Oprah: You're making me want to cry into a towel, Jamie. This is so sad! And to think this happened to someone born in 1967.

Jamie: So now you understand why, when I came to L.A., my friends were so important to me. I had no point of reference for what whites in L.A., New York, and San Francisco were like. My friends had to teach me the truth. They'd say things like "Nobody's calling you a nigger in Harlem."

When I look at the suffering we just endured in New Orleans, here's what I understand: Even if a cavalry had shown up, some blacks wouldn't have taken the help. When I visited there after the hurricane, some blacks said to me, "We'd rather swim than go anywhere with them." That's the mistrust that still exists. That's the sickness we carry with us as a country. I'm working on a stand-up piece now about what I call slave residue.

Oprah: When I was on trial in Texas, the black men who were with me had a completely different experience from the one I had. My hairstylist said, "I couldn't stay here, even for the weekend."

Jamie: Most men want the admiration of women—their smiles, their attention, their interest. That's why we beat our chests; that's why we play basketball and football. We want to know how you feel about us. Black men seem to do all the things that women are enamored of effortlessly. So in order for white men to maintain the upper hand, they feel they have to clip our wings. Here's what scares some white people: We are survivors. Blacks just never go away. PHOTOGRAPH Performing at Terrell High School in 1983—Jamie hadn't taken his stage name yet and was still Eric Bishop.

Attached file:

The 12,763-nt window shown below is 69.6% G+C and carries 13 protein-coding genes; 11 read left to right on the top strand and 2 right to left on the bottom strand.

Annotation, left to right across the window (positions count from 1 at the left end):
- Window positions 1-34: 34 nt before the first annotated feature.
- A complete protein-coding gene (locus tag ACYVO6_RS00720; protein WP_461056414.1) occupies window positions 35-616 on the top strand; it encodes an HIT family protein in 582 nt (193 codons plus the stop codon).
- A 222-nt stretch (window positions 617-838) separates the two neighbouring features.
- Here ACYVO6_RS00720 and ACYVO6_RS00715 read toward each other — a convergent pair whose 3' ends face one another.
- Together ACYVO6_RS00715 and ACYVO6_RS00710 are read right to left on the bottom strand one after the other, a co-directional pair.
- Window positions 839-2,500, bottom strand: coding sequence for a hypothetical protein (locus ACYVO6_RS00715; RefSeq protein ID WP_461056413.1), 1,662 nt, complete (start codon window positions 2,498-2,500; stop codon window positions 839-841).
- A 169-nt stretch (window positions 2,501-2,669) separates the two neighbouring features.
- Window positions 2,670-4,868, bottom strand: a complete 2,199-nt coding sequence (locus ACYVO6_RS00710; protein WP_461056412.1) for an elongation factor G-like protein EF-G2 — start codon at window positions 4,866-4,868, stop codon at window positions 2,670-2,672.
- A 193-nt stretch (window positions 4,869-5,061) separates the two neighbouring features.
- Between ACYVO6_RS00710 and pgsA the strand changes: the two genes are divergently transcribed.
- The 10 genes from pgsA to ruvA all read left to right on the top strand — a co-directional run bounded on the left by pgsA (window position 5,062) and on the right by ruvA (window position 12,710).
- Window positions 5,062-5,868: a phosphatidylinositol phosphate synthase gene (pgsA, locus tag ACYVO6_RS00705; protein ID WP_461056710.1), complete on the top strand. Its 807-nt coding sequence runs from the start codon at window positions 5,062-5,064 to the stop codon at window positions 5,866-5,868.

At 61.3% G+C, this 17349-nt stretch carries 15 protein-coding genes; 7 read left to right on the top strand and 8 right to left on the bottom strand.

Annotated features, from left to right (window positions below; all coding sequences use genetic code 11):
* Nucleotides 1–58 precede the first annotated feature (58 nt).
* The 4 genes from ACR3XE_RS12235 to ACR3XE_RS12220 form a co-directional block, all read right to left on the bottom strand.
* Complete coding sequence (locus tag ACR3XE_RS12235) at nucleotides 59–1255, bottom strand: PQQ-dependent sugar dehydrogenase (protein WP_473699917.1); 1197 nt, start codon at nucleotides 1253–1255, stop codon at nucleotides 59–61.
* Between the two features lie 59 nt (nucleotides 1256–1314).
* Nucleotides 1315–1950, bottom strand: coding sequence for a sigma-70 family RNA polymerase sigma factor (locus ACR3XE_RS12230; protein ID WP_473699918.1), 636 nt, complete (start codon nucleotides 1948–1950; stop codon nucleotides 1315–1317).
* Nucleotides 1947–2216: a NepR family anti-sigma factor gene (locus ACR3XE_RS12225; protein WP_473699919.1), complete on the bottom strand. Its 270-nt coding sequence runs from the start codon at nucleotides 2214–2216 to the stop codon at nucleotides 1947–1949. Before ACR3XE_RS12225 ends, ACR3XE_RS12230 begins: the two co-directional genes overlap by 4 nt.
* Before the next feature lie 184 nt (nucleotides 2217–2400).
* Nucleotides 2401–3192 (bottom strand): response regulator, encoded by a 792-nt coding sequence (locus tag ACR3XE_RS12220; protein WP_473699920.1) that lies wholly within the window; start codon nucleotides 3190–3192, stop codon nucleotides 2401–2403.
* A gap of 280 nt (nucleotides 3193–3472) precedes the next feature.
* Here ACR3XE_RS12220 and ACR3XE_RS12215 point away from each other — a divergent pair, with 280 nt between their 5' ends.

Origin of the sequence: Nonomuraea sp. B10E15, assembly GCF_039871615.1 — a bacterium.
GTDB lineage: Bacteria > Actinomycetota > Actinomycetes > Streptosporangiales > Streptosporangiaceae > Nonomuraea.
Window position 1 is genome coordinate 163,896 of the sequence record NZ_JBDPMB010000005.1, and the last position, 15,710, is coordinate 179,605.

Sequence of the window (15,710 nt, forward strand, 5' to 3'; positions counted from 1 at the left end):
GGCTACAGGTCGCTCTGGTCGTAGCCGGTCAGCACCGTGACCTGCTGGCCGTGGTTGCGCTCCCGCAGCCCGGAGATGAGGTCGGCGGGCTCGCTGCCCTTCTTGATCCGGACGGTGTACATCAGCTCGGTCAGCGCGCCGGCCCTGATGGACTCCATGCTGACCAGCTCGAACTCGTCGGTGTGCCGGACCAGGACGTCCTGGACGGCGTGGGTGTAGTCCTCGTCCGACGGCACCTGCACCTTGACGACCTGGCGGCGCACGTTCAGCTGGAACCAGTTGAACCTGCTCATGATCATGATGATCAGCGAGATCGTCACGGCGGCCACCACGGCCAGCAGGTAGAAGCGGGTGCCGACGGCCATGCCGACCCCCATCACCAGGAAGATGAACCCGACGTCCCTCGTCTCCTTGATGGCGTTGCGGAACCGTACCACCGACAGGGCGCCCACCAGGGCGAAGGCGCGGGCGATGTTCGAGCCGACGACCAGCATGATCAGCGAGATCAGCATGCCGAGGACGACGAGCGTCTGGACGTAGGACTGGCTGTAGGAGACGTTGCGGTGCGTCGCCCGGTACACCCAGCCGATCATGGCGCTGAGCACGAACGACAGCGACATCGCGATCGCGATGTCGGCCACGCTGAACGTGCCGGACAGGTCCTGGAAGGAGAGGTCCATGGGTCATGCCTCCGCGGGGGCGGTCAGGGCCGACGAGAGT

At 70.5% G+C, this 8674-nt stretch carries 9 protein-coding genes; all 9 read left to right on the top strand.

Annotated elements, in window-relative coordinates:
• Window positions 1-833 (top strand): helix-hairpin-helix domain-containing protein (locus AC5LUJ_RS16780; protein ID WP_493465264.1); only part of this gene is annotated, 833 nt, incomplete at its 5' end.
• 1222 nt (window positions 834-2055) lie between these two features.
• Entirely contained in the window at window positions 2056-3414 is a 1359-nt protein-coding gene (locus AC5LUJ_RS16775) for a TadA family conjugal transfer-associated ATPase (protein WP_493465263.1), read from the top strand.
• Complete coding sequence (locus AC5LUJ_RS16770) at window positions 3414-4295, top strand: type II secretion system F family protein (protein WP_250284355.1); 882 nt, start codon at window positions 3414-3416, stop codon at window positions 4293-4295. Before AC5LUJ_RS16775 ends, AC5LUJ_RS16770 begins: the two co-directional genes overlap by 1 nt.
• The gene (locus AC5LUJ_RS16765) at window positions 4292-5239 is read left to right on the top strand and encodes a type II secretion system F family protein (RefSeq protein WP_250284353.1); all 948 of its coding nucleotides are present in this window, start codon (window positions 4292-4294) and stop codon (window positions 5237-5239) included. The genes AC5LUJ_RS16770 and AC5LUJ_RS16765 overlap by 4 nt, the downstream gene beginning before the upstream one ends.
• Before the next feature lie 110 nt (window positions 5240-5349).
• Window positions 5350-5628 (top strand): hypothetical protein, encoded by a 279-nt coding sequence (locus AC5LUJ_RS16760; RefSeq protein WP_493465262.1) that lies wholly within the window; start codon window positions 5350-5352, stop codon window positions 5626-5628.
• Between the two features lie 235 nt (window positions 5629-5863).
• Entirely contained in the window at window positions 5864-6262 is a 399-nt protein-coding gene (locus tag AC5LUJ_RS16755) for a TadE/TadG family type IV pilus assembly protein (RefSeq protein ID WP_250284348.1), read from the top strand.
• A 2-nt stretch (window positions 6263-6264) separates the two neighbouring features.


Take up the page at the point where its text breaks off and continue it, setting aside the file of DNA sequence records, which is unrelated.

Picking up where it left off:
Oprah: I get it. Did all the racism you endured make you bitter?

Jamie: Definitely. But it wasn't until I got to California that I had other blacks tell me, "Man, you've gotta let that go." In one sense, I'm glad I had the experiences that I did in Texas, because now I can spot racism in a way that those who grew up in California cannot.

Oprah: You're glad about that blatant racism?

Jamie: It allowed me to understand the years and years of slave residue that is still with us. In this country, blacks have been treated like second-class citizens. So when New Orleans fell apart after Katrina, it didn't surprise me.

Oprah: Are you still angry?

Jamie: More puzzled than angry. I look at the ocean and how big the world is, and I still can't understand why being black makes some people hate me.

Oprah: It's smallness on the part of the hater. Every culture around the world has its way of putting certain people down. You must be one bad mamma jamma to overcome all that and accomplish what you have. What were you feeling on the night of the Oscars?

Jamie: I knew this could be a time when we'd feel proud collectively. People from my hometown had low self-esteem until they'd meet the New York or L.A. cats who knew so many different things, like how to tip. For black folks, this victory was that kind of self-esteem boost.

Oprah: You represented possibility. How did your life change the next day?

Jamie: I was floating! Suddenly, there was respect for my craft. I had to go into humble mode. It was like winning the Super Bowl, the NBA championship, and the Stanley Cup all at once—and with my daughter there beside me.


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